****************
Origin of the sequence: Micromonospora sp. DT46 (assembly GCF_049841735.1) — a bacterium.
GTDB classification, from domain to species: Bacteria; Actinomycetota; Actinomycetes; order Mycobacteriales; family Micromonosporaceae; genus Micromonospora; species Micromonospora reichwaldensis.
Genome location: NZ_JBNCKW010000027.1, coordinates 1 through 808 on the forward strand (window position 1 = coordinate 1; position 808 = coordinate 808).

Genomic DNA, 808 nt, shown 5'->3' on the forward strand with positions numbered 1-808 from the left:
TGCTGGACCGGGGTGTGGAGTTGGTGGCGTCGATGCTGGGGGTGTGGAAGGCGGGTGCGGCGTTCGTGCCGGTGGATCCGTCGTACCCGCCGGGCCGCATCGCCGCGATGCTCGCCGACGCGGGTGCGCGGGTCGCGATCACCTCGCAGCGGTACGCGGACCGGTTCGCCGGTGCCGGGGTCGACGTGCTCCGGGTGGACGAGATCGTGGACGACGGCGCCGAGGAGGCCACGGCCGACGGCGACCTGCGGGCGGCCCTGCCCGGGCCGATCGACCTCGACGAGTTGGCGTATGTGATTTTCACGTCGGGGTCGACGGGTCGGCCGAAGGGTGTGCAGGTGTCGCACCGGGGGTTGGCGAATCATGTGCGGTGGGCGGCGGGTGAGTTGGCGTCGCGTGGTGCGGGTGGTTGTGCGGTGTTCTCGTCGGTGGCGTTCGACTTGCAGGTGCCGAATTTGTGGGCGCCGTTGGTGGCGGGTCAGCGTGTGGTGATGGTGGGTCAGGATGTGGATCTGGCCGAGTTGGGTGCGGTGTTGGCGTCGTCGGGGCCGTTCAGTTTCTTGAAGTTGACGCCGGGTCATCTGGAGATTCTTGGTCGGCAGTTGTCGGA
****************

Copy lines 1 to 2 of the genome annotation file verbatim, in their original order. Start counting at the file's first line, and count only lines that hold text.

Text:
Origin of the sequence: Micromonospora sp. DT46 (assembly GCF_049841735.1) — a bacterium.
GTDB classification, from domain to species: Bacteria; Actinomycetota; Actinomycetes; order Mycobacteriales; family Micromonosporaceae; genus Micromonospora; species Micromonospora reichwaldensis.